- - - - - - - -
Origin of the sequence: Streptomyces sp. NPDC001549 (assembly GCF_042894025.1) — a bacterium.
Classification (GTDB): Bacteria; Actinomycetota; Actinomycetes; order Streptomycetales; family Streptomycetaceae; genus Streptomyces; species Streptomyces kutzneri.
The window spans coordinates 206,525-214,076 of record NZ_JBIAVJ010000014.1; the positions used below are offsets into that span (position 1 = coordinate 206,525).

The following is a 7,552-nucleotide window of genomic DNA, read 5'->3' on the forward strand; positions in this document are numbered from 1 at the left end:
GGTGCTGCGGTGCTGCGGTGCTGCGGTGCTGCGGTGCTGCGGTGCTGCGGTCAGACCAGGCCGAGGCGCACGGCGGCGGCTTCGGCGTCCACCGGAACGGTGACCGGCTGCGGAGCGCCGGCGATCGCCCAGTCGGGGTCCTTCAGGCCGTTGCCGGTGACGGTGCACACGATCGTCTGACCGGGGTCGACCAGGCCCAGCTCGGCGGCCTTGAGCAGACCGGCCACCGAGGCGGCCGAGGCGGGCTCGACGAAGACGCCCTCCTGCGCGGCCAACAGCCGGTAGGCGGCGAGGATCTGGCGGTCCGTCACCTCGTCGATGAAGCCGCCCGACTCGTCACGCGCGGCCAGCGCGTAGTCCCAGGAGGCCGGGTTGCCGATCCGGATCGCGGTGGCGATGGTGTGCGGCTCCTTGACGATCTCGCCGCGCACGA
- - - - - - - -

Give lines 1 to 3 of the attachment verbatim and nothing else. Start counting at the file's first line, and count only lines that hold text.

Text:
Origin of the sequence: Streptomyces sp. NPDC001549 (assembly GCF_042894025.1) — a bacterium.
Classification (GTDB): Bacteria; Actinomycetota; Actinomycetes; order Streptomycetales; family Streptomycetaceae; genus Streptomyces; species Streptomyces kutzneri.
The window spans coordinates 206,525-214,076 of record NZ_JBIAVJ010000014.1; the positions used below are offsets into that span (position 1 = coordinate 206,525).